Historic floods June 11–13 put much of Cedar Rapids, Iowa, under water.
The damage was catastrophic and cleanup and rebuilding promises to take
Neither the Cedar Rapids congregation’s building nor any members’ homes were
evacuated due to flooding. This left us in a good position to help our
community. Our congregation has long practiced joyful generosity with time,
talent, and resources. In this time of need, we found opportunity to
continue such expression. We also received and witnessed the generosity of
others as never before. We have seen people in
the community come together to help no matter their faith tradition, and we
felt Community of Christ sisters and brothers from all over reaching out to
us with prayers and tangible aid.
The Oblation Fund, contributed to by Community of Christ members and friends
from around the world, provided $15,000 to help our community. Our own
congregation designated $20,000 in local funds for the relief effort, plus
we have received generous contributions from individuals and congregations
around the United States. The outreach has been phenomenal.
Then there are examples like six-year-old Julia. She is a child from Sioux
City, Iowa, who learned about the flood relief efforts and told her mom, “We
need to do something about that.” She and her family are not church members,
but were directed to the congregation as a county-designated collection site
for emergency daycare center supplies.
Julia collected toys and money to benefit displaced children. She and her
mom delivered a FedEx truckload July 18. The next Sunday, Julia’s birthday,
the congregation hosted a party where she distributed the toys to more than
seventy five children who were displaced by the flood. There was a sea of
children running to the tables. I have never witnessed such joy in my life.
Julia is one of my heroes. This kind of generosity is amazing and humbling
to witness. I love our church! I love Christ for being part of our lives.
congregation encourages me to invest time as a World Church minister and
pastor in working with the community. I serve on boards and work with groups
including Partnership for Safe Families, Horizon Family Services, and the
Department of Human Services. A $10,000 Oblation grant was distributed
through Partnership for Safe Families in June.
Gloria Johnson is project coordinator for Partnership for Safe Families,
which works with families to help them solve their problems by building on
their strengths. “We expected some flooding,” she said, “but it more than
doubled what we expected.”
“We serve at-risk families,” Gloria continued. “About 60 percent were
evacuated from their homes. Most will not be going back for a very long
time. A significant number of our volunteers also lost their homes. The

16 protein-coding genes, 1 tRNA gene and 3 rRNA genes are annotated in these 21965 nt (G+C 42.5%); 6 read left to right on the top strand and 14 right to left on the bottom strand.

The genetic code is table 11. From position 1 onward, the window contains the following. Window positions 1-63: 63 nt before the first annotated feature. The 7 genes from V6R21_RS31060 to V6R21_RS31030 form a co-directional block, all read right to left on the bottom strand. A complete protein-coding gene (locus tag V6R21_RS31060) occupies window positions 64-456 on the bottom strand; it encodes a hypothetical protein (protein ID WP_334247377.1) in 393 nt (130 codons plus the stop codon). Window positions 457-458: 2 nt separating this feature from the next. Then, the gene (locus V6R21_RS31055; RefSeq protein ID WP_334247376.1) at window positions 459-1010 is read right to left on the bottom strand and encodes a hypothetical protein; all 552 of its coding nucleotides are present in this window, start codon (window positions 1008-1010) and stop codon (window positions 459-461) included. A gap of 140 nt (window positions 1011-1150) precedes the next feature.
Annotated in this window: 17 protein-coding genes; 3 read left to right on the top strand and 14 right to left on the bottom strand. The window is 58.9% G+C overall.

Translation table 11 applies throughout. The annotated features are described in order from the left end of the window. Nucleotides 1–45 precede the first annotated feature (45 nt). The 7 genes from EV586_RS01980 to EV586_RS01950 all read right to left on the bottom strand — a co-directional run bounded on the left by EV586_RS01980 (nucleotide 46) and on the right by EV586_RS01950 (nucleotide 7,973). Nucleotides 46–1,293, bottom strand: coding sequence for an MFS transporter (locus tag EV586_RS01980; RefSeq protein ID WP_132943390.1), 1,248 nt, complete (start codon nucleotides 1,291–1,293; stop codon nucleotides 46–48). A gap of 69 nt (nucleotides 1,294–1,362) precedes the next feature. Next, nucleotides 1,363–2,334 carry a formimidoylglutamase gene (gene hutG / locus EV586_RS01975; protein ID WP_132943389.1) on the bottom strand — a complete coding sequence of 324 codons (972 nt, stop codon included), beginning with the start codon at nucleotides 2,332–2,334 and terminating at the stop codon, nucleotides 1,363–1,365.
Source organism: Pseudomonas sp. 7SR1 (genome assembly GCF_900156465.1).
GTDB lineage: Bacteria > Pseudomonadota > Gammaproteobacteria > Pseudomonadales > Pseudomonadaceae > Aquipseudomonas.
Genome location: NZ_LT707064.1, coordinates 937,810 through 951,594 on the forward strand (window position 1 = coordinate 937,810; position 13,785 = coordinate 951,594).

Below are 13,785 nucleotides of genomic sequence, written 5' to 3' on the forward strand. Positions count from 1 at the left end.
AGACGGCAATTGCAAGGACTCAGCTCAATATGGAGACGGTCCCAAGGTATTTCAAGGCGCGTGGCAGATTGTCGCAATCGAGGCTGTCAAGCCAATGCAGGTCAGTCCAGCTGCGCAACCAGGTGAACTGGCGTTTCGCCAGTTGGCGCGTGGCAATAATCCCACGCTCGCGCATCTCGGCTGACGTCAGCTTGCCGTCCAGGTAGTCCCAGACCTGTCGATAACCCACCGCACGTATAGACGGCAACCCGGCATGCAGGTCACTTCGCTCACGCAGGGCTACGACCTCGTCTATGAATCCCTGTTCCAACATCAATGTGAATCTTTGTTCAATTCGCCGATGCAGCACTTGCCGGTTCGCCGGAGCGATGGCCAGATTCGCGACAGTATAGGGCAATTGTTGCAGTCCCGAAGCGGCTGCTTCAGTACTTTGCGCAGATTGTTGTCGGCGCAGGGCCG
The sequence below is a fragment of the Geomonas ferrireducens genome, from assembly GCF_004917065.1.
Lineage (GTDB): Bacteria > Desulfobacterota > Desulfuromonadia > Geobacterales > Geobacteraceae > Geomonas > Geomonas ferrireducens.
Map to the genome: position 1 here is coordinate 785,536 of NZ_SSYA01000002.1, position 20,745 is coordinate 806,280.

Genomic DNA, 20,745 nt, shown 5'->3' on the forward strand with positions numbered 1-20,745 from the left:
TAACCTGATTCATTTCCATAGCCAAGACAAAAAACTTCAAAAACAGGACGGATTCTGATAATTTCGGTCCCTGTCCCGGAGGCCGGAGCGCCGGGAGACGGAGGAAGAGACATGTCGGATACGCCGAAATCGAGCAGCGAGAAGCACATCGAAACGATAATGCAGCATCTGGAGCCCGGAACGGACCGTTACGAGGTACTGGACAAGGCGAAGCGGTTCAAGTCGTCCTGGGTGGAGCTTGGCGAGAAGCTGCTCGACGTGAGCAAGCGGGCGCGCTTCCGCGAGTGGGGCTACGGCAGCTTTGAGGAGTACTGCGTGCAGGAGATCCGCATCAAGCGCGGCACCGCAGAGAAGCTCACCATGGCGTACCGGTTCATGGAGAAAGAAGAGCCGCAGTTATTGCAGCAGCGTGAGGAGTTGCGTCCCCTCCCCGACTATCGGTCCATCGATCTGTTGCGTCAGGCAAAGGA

devastation has been beyond our expectation. The amount of people homeless,
and still homeless two months later, has been beyond our expectation.” The
joint efforts of Partnership for Safe Families with the
congregation began when five members attended an orientation and said, “We
can help.” Gloria explained, “There was a partnership there before the
flood, and when the flood happened it seemed the church was a magnet for
people to come to.”
with a committee to ensure integrity in how the Oblation grant is used,
Partnership for Safe Families helped clients who lost everything by making
housing and utility deposits; paying fees to send for copies of birth
certificates; providing new mattresses, box springs, sheets, and pillows;
and much more.
“The families are so appreciative,” Gloria said through tears. “I didn’t
even know this church existed three years ago, and now the name Community of
Christ is everywhere in the community. People know this as a church you can
call and they will respond.”
The $20,000 from the congregation’s local ministries budget is for ongoing
flood relief. Working with local social services agencies each week, we
determined what people needed for cleanup and rebuilding.
Phase 1 was distributing cleaning kits. Phase 2 was tool kits for projects
like tearing out drywall. Phase 3 provided essentials in kitchen, bath,
linen, and tool totes. Phase 4 was clothing. By the end of July, the
congregation and volunteers from other faiths and organizations had readied
nearly 1,400 boxes of clothing from all over the nation. Thousands of people
in need came through the distribution site in mid-August
to receive these items.
Gloria was impressed that the clothing drive was open to everyone. Many
places require a FEMA identification number to receive goods or services,
but the flood eliminated clothing distribution centers for all those in
need. “I really appreciate that about this faith group,” she said,
“recognizing that everyone deserves to come forward and be served.”
Members and friends at Cedar Rapids continue to help neighbors in many ways.
Meals and more than seventy dozen cookies were shared with relief workers in
the hardest hit areas. Many have walked displaced pets and cleaned out
kennels. Some have cleaned out damaged homes. Others have been able to focus
on spiritual and moral support by doing grief counseling with survivors and
relief workers. Area Community of Christ members organized a countywide
interfaith prayer service and we have also opened up our building to groups
that found themselves without locations to meet.